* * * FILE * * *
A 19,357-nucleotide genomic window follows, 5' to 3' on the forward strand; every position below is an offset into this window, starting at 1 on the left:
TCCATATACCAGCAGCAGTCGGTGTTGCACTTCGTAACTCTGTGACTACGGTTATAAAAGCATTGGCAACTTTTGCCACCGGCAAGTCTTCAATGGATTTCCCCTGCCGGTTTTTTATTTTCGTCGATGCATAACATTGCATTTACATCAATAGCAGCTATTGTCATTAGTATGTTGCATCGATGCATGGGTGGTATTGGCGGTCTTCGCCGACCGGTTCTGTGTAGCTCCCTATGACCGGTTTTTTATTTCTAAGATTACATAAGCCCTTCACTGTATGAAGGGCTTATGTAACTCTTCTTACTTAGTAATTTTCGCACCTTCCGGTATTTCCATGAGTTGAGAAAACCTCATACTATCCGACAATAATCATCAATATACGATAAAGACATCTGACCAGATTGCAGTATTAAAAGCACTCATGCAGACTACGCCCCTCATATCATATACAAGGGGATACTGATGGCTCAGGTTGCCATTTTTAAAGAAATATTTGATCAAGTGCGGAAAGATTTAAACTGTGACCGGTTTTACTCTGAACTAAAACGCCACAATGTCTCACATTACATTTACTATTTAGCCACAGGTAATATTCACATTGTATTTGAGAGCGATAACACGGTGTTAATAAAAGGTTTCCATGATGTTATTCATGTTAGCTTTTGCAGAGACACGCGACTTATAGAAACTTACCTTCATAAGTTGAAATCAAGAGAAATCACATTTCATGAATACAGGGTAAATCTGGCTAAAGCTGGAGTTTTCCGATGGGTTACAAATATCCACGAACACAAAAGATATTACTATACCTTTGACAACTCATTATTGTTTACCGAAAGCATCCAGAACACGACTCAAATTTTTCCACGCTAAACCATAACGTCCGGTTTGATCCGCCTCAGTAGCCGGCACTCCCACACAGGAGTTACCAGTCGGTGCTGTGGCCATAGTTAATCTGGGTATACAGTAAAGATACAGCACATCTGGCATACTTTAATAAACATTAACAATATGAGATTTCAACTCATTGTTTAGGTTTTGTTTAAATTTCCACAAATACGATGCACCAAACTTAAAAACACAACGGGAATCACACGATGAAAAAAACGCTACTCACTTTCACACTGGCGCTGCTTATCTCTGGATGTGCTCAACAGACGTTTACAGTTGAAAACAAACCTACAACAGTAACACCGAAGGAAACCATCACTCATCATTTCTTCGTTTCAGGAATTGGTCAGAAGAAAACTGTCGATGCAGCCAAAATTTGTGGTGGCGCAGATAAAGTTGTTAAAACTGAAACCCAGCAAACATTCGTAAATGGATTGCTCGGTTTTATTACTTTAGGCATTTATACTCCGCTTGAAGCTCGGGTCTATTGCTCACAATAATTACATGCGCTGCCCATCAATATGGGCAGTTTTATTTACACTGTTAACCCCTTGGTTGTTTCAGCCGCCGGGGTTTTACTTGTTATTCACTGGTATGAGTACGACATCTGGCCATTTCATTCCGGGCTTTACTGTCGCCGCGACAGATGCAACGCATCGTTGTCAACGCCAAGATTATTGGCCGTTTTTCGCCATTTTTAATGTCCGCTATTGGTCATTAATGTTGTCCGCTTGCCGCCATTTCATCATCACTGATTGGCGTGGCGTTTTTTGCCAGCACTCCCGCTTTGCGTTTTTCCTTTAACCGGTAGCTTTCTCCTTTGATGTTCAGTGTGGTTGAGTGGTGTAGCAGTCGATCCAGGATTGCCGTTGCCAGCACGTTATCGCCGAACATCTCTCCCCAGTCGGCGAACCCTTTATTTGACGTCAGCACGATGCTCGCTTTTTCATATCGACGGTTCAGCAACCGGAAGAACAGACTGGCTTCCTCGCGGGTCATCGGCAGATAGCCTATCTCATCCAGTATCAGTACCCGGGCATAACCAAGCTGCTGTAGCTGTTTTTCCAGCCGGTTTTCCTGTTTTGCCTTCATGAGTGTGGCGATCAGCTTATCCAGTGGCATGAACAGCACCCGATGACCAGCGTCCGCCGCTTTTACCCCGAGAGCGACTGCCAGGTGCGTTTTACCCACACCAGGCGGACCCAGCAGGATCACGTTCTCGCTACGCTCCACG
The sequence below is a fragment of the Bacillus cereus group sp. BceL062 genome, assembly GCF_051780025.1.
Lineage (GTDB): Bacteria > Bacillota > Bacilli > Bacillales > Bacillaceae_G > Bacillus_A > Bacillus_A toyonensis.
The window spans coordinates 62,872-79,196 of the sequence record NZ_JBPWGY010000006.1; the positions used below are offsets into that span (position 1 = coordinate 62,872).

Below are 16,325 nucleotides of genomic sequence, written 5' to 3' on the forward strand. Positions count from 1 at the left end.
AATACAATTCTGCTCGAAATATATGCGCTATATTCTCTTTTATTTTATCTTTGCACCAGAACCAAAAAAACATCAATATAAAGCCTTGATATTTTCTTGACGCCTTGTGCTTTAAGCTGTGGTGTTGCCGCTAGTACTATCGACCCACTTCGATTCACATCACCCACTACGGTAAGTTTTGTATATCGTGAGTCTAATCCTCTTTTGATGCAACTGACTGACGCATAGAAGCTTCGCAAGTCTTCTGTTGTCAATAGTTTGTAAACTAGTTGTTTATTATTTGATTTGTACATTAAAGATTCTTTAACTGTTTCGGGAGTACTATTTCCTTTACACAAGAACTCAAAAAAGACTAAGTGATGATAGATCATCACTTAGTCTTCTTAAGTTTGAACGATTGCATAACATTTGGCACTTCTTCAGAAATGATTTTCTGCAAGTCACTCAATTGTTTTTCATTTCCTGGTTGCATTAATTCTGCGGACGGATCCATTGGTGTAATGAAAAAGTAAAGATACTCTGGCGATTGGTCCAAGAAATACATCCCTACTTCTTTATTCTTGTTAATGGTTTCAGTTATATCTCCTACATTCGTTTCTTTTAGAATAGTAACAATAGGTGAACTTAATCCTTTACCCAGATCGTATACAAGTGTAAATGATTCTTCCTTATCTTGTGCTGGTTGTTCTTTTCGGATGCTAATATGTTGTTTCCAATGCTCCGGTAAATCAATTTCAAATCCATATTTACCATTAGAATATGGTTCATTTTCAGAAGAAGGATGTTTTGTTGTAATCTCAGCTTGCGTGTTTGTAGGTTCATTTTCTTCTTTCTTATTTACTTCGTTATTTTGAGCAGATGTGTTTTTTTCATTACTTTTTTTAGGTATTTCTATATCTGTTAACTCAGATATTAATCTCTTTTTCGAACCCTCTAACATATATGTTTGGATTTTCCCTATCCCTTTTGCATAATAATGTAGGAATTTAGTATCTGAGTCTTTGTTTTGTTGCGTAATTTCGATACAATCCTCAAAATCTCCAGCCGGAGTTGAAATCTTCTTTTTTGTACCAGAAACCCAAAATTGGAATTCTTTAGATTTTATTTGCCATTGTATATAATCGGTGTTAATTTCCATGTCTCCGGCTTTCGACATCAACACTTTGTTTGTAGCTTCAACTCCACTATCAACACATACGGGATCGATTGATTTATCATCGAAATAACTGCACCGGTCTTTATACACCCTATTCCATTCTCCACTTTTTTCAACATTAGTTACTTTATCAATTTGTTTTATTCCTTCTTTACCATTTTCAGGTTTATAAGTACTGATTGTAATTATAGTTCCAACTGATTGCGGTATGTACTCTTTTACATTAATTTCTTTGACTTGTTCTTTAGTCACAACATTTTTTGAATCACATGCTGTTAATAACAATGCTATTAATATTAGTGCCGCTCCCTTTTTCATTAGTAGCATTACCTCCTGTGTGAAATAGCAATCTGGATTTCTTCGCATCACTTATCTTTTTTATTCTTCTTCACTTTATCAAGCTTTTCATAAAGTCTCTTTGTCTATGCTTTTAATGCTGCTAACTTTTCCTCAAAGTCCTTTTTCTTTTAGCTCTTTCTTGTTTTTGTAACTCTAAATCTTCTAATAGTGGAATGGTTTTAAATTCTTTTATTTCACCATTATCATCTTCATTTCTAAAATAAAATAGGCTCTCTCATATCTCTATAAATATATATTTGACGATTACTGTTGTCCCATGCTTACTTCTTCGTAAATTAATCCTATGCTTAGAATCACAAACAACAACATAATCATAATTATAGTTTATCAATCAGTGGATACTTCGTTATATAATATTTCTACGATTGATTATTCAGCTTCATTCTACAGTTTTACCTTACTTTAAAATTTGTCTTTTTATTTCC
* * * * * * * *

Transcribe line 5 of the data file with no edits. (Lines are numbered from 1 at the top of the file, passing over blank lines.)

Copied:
The window spans coordinates 62,872-79,196 of the sequence record NZ_JBPWGY010000006.1; the positions used below are offsets into that span (position 1 = coordinate 62,872).